If I were to ask you whether these two birds are related, what would you say?
One of them looks like a Black Crow or Asian Glossy Starling (red eyes) while the other looks like a Spotted-necked Dove or Zebra Dove. So how can they possibly be related in whatsoever way? But what if I were to tell you that these two birds are one and the same; they represent the two faces of the Asian Koel (Eudynamys scolopaceus)? Read on…..
One bright sunny morning, there was a commotion among the branches of the Flame of the Forest tree across the street from my house. I quickly scanned the location of the noise with my camera and saw a black crow-like bird astride another brown-speckled bird like as though they were fighting. The black one had a noni fruit (Morinda citrifolia) in its beak, so it would appear that it had taken the fruit by force from the brown one. But as I continued snapping away, not daring to lift my eye from the camera sight, it became clear what the black bird was doing to the brown bird.
It seemed to be a ritual of sorts where the black one was offering a fruit (noni fruit) to the brown one. I later discovered the black one was a male Asian Koel, while the brown one was a female Asian Koel !
The female Koel was initially resisting the male’s overture but eventually succumbed to the male’s very persistent (and aggressive) offering. She finally accepted the fruit and the male looked on contentedly. What a show!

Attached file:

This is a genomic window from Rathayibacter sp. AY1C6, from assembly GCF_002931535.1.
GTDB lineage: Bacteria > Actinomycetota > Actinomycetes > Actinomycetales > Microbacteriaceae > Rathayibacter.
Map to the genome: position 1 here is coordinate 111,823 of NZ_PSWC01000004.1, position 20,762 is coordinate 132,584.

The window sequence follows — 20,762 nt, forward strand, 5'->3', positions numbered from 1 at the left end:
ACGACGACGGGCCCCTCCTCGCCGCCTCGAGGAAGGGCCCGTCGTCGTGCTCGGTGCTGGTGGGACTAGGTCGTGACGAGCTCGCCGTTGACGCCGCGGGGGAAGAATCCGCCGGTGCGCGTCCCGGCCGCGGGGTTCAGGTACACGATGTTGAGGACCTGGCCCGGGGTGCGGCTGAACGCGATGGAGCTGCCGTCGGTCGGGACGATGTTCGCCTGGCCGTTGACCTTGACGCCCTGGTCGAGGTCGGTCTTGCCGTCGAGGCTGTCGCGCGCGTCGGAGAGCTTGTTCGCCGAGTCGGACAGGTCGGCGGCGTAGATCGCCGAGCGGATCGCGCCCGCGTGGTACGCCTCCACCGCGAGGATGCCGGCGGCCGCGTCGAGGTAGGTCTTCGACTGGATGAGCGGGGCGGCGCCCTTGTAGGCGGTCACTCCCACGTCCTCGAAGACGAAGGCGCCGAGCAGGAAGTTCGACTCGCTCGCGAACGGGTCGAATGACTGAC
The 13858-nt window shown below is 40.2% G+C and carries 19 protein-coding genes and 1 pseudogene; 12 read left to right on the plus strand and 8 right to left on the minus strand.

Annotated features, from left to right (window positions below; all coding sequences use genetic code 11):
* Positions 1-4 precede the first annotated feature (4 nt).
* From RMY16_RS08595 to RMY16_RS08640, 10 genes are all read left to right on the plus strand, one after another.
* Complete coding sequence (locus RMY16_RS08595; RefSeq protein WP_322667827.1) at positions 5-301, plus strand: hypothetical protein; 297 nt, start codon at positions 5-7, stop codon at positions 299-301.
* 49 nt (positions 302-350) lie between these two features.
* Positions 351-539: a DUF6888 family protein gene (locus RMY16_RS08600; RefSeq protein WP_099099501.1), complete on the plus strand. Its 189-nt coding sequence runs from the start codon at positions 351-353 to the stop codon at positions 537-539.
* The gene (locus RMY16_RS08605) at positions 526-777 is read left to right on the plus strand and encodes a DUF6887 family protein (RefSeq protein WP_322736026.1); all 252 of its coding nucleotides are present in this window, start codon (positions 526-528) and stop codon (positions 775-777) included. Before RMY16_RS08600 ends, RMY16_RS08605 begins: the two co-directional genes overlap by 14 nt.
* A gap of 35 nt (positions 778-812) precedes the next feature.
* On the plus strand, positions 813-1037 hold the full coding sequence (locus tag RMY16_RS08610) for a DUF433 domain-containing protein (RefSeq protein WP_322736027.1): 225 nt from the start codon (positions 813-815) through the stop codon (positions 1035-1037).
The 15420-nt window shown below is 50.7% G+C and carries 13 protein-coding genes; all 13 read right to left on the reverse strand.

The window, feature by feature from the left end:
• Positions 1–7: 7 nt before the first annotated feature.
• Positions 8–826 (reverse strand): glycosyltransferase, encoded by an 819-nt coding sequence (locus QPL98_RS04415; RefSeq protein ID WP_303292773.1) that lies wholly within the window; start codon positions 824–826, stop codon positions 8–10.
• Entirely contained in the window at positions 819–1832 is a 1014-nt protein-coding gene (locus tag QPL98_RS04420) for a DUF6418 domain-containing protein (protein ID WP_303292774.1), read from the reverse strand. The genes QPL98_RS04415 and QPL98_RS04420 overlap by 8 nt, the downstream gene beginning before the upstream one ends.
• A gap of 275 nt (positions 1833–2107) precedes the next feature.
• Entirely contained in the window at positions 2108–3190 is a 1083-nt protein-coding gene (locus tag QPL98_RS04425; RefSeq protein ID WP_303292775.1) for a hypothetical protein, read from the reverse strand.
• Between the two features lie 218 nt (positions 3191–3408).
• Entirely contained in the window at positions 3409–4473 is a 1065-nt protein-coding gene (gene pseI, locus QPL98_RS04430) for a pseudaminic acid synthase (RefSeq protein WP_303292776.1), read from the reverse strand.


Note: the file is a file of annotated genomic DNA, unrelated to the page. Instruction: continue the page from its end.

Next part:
2 thoughts on “The Two Faces of Koel”
This bird is loud and noisy. Screaming throughout the day. I understand they lay their eggs in the crows nest. Wait for it to hatch. Then they try to remove the crows little ones so that theirs will survive. Very cunning. Have quite a number of them in my area esp.around chinese new year time.
You are right, the Koel is a “brood parasite” which lays its eggs in the nests of crows and other hosts, who raise the Koel’s young.
Apparently, the male will hunt for a good crow’s nest and then call to its mate to lay its egg (usually only 1 egg) among the crow’s eggs. The Koel chick tends to be hatched first and it may eject the crow’s eggs or chicks out of the nest. In that sense, the Koel helps keep the crow’s population in check.
Interesting fact. Thanks.